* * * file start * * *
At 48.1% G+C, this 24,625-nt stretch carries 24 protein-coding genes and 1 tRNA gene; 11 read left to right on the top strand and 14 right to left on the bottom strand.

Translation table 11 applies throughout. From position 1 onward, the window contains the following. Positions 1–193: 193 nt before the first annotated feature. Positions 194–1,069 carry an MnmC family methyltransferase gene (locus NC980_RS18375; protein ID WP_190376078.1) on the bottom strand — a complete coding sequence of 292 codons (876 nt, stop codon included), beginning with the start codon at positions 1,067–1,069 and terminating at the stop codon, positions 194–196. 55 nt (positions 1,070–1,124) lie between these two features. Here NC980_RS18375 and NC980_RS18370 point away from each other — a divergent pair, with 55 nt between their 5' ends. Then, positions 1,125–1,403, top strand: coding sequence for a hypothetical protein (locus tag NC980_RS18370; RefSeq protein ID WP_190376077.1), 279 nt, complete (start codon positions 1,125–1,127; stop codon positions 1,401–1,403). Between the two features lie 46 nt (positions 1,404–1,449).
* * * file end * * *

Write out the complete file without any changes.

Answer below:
At 48.1% G+C, this 24,625-nt stretch carries 24 protein-coding genes and 1 tRNA gene; 11 read left to right on the top strand and 14 right to left on the bottom strand.

Translation table 11 applies throughout. From position 1 onward, the window contains the following. Positions 1–193: 193 nt before the first annotated feature. Positions 194–1,069 carry an MnmC family methyltransferase gene (locus NC980_RS18375; protein ID WP_190376078.1) on the bottom strand — a complete coding sequence of 292 codons (876 nt, stop codon included), beginning with the start codon at positions 1,067–1,069 and terminating at the stop codon, positions 194–196. 55 nt (positions 1,070–1,124) lie between these two features. Here NC980_RS18375 and NC980_RS18370 point away from each other — a divergent pair, with 55 nt between their 5' ends. Then, positions 1,125–1,403, top strand: coding sequence for a hypothetical protein (locus tag NC980_RS18370; RefSeq protein ID WP_190376077.1), 279 nt, complete (start codon positions 1,125–1,127; stop codon positions 1,401–1,403). Between the two features lie 46 nt (positions 1,404–1,449).